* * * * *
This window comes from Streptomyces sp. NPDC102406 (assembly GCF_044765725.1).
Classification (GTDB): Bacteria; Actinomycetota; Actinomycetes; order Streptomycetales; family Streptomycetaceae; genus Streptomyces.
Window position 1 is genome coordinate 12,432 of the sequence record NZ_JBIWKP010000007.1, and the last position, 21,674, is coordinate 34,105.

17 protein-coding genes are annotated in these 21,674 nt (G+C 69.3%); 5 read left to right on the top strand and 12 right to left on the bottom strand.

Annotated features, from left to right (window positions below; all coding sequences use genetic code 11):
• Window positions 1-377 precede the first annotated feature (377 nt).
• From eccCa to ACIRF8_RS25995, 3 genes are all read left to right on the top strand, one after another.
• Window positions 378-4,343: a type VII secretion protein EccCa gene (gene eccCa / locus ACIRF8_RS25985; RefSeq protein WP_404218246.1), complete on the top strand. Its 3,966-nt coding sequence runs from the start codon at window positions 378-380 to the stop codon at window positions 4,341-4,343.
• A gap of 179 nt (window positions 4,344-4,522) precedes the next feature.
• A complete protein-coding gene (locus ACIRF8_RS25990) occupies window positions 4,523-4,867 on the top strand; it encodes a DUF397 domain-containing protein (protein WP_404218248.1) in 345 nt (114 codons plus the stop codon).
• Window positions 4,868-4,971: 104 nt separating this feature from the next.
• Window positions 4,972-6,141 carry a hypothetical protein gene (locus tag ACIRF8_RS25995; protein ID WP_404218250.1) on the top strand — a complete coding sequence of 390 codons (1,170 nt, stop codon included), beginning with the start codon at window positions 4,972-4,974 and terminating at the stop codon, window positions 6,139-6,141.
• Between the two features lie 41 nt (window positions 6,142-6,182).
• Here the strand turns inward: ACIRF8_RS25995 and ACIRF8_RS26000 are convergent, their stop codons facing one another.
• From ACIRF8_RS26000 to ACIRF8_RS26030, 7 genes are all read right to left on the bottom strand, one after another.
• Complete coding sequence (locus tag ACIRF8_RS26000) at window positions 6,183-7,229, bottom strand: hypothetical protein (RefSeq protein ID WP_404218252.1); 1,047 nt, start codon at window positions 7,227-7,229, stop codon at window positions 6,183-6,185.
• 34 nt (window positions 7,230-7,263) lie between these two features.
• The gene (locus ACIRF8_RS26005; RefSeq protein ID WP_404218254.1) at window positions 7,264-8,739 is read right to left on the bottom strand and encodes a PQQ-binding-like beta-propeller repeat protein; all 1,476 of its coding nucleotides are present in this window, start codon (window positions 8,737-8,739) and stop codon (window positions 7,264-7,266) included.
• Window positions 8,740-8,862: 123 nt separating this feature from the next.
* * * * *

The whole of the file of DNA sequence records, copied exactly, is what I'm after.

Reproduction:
This window comes from Streptomyces sp. NPDC102406 (assembly GCF_044765725.1).
Classification (GTDB): Bacteria; Actinomycetota; Actinomycetes; order Streptomycetales; family Streptomycetaceae; genus Streptomyces.
Window position 1 is genome coordinate 12,432 of the sequence record NZ_JBIWKP010000007.1, and the last position, 21,674, is coordinate 34,105.

17 protein-coding genes are annotated in these 21,674 nt (G+C 69.3%); 5 read left to right on the top strand and 12 right to left on the bottom strand.

Annotated features, from left to right (window positions below; all coding sequences use genetic code 11):
• Window positions 1-377 precede the first annotated feature (377 nt).
• From eccCa to ACIRF8_RS25995, 3 genes are all read left to right on the top strand, one after another.
• Window positions 378-4,343: a type VII secretion protein EccCa gene (gene eccCa / locus ACIRF8_RS25985; RefSeq protein WP_404218246.1), complete on the top strand. Its 3,966-nt coding sequence runs from the start codon at window positions 378-380 to the stop codon at window positions 4,341-4,343.
• A gap of 179 nt (window positions 4,344-4,522) precedes the next feature.
• A complete protein-coding gene (locus ACIRF8_RS25990) occupies window positions 4,523-4,867 on the top strand; it encodes a DUF397 domain-containing protein (protein WP_404218248.1) in 345 nt (114 codons plus the stop codon).
• Window positions 4,868-4,971: 104 nt separating this feature from the next.
• Window positions 4,972-6,141 carry a hypothetical protein gene (locus tag ACIRF8_RS25995; protein ID WP_404218250.1) on the top strand — a complete coding sequence of 390 codons (1,170 nt, stop codon included), beginning with the start codon at window positions 4,972-4,974 and terminating at the stop codon, window positions 6,139-6,141.
• Between the two features lie 41 nt (window positions 6,142-6,182).
• Here the strand turns inward: ACIRF8_RS25995 and ACIRF8_RS26000 are convergent, their stop codons facing one another.
• From ACIRF8_RS26000 to ACIRF8_RS26030, 7 genes are all read right to left on the bottom strand, one after another.
• Complete coding sequence (locus tag ACIRF8_RS26000) at window positions 6,183-7,229, bottom strand: hypothetical protein (RefSeq protein ID WP_404218252.1); 1,047 nt, start codon at window positions 7,227-7,229, stop codon at window positions 6,183-6,185.
• 34 nt (window positions 7,230-7,263) lie between these two features.
• The gene (locus ACIRF8_RS26005; RefSeq protein ID WP_404218254.1) at window positions 7,264-8,739 is read right to left on the bottom strand and encodes a PQQ-binding-like beta-propeller repeat protein; all 1,476 of its coding nucleotides are present in this window, start codon (window positions 8,737-8,739) and stop codon (window positions 7,264-7,266) included.
• Window positions 8,740-8,862: 123 nt separating this feature from the next.